A big announcement by the Google Search team has made on the 18th of October 2011: Google is breaking the web.
Well, the announcement wasn’t exactly this; but by reporting that a signed-in user once visiting your site from an organic Google search, will continue to be recognized as a Google “organic” visitor but without passing the query terms, I bet you will agree with my initial statement.
Let’s go back for a while to see what’s changing.
Secure Search, introduced as an experiment in May 2010, in the next weeks will become the default experience for signed in users on Google.com.
This means once you sign in to your Google Account, Google will encrypt your search queries and Google’s results page.
And that’s when the problem will arise. When you search from https://www.google.com, websites you visit from the organic search listings will still know that you came from Google, but won’t receive information about each individual query. In other words, a rectified referrer without the searched keyword will be passed to the site.
In the name of the hypocrisy
Everywhere on their blogs, Google declared they made this to protect your privacy. But is this really true? Of course NOT!!
PPC managers will continue to see the whole bucket of precious information.
So where is this privacy concept Google is talking about? I can only see a very simple concept: if you pay, you can walk away with data. And … ops … this is a total different story, with a much clear objective that is not connected at all with privacy.
What should we (SEO) report to customers now?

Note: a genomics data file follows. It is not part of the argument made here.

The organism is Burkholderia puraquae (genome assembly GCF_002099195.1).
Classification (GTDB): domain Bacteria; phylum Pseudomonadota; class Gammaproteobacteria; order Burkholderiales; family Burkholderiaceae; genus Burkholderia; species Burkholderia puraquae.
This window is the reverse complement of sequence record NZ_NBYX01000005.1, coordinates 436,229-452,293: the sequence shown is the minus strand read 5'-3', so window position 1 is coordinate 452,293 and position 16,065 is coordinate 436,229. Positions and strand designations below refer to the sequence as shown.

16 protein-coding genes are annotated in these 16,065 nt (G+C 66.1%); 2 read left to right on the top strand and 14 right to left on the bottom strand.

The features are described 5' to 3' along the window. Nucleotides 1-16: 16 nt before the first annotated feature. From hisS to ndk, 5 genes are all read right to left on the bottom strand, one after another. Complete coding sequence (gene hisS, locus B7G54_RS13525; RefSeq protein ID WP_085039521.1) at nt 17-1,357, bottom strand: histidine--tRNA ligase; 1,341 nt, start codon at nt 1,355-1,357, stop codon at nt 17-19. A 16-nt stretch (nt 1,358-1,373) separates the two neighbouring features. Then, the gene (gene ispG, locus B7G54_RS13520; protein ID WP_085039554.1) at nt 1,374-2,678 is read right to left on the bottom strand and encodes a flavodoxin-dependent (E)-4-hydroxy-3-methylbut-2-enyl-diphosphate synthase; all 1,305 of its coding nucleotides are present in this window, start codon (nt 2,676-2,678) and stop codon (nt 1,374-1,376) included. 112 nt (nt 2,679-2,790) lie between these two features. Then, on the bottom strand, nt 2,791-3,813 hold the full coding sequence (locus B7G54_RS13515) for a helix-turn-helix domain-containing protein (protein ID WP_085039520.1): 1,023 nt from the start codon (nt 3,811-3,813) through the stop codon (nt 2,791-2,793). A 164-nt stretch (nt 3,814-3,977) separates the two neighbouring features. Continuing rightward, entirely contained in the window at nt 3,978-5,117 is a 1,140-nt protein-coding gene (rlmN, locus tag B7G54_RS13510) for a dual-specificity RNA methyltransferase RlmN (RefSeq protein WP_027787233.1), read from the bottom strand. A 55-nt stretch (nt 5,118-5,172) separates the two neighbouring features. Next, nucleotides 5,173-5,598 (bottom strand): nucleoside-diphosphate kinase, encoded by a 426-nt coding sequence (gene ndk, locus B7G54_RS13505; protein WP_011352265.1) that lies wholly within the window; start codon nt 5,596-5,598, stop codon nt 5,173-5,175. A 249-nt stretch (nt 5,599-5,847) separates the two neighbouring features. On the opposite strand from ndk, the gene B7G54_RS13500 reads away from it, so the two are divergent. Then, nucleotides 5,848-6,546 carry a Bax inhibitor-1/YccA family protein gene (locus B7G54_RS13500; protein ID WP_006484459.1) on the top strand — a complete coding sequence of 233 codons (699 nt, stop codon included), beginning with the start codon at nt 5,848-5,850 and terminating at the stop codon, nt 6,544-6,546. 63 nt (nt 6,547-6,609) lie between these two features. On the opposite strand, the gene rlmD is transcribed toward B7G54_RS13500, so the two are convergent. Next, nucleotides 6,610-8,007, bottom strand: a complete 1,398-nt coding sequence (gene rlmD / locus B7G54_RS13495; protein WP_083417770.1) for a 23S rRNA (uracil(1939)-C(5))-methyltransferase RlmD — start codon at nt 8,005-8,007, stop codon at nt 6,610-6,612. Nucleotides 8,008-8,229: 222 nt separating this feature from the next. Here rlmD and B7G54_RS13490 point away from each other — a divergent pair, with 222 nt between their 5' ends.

Google still has all your search data, but it’s just not allowing website owners to see it anymore. As they said, they are giving website owners aggregated data through Google Webmaster Tools.
Unfortunately, having aggregated data (top 1000 queries) is comfort-less as in more than an occasion SEOers all over the world reported how info provided are shoddy.
So, what’s next? I am afraid, but there is nothing apart than a “(not provided)” tag that has been specifically created to address this new change within Organic Search Traffic Keyword reporting. And the problem is not only with Google Analytics, but with all web analytic packages in general.
This represents also a major drag for all those integrated agencies, which life is now more complicated when deciding the amount of budget to move from PPC to SEO and vice versa.
Why they made our life more complicate?
What is the reason for taking the keywords off from the referral? I tried to go over the first post appeared on the net and to think about it from a different angle, but it has been time wasted.
I doubt Google really want to make SEOers life complicate; after all, Google is not making money with us (Uh-uh … I said it again). But what they want is making the life of their competitor much more complicate.
That’s the biggest reason. Try to imagine to all the systems around the web that will be affected by this change, with analytic packages as the first element of the chain.
You can argue that this change has affected also Google Analytics, their product, so they are all on the same boat. But product like Omniture, Web Trends and so on, doesn’t have direct access to Google Webmaster Tools. This means that those users will be - at least in the first period - out of the game.
And what about those re-targeting platforms? I’m not an expert on the mechanisms used by the latter, but without this precious information, I dare them to continue to work properly.
Also, it would be interesting understanding why not all the sites seem to be affected by their new change. Have a look at this screenshot I took yesterday: http://screencast.com/t/896gC03vZ2
Total lack of respect (for the poor SEOers)
In the past, big changes with an high impact like this were somehow anticipated, argued … perhaps rectified assuming huge concerns from the communit, lastly - in the worse case scenario - an alternative solution offered for the sake of the web community.
Today, Google rolled over this change with NO NOTICE. One day and the game was over.
This is absolutely arrogant and it lacks of respect toward all non-paid search professionals (read it SEO) and their customers.
Now, all we need is Matt Cutts and the SEO-aware Googlers to hits the media trying to say how good it is for users, how small the impact really will be, etc. That would be very funny.